July 7, 2014
21

airport-check-in-sign

The secretary of Homeland Security Jeh Johnson has ordered the Transportation Security Administration (TSA) to implement enhanced security checks at certain overseas airports, specifically those that have direct flights to the United States. Under the enhanced measures all electronic devices, including Android smartphones and tablets, will be screened by security officers.  As part of the security examination, officers may ask you to power up your device to check that it is real and that the battery hasn’t been replaced with something nasty. According to a press statement released by the TSA, devices which fail to power up “will not be permitted onboard the aircraft.”

Android phones made by Samsung and iOS phones made by Apple are being singled out during the checks.

The BBC is reporting that the new security measures are a response to a terror threat, but there are no official details. However security experts are suggesting that the new measures have been activated due to intelligence that Islamic militants in Syria and Yemen are developing bombs that could evade airport security. The BBC have been told that London’s Heathrow was among the airports with the new checks.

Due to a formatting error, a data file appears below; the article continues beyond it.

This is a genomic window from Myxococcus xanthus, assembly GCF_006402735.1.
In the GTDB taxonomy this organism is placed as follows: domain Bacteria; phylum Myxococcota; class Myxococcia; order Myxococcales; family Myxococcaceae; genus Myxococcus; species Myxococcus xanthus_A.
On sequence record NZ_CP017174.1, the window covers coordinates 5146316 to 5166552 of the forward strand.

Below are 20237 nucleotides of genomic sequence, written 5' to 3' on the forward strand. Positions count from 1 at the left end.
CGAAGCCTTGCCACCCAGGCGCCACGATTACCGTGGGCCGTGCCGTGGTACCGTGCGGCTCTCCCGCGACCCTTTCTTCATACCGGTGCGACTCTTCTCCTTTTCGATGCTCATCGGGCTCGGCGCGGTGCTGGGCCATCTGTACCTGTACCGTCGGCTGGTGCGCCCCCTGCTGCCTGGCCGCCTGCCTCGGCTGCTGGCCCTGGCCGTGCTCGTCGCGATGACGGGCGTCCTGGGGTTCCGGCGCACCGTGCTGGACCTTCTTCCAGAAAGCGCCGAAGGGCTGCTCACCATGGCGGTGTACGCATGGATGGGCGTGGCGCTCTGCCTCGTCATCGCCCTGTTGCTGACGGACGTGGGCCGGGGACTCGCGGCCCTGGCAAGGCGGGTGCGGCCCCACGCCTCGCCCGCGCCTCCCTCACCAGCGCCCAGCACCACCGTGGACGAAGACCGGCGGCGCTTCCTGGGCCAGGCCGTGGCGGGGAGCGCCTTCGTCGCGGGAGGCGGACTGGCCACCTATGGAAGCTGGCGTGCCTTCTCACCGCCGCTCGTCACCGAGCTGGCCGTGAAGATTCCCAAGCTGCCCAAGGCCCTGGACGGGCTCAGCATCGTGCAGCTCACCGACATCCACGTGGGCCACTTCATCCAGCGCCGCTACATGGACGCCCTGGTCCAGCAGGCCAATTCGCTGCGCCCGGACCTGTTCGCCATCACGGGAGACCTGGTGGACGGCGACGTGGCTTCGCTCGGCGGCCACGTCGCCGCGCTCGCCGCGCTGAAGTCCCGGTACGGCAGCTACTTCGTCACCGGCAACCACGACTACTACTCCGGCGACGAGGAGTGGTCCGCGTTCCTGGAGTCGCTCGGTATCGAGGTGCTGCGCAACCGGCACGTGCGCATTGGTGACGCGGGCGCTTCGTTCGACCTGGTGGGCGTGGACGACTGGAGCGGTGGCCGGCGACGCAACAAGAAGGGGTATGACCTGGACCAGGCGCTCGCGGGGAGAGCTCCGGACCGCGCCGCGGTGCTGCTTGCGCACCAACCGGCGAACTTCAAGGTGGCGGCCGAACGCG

Although the US does not directly control airports like Heathrow, airlines are obliged to meet security standards set by the TSA, otherwise they will be banned from operating direct flights into America. According to Reuters, Android phones made by Samsung and iOS phones made by Apple are being singled out during the checks. This makes sense as they are the most ubiquitous and therefore the most ordinary looking.

So if you are flying to the USA, make sure your devices are charged and be ready to power them on if you are asked to during a security check.

 

Gary Sims
Gary has been a tech writer for over a decade and specializes in open source systems. He has a Bachelor's degree in Business Information Systems.He has many years of experience in system design and development as well as system administration, system security and networking protocols. He also knows several programming languages, as he was previously a software engineer for 10 years.
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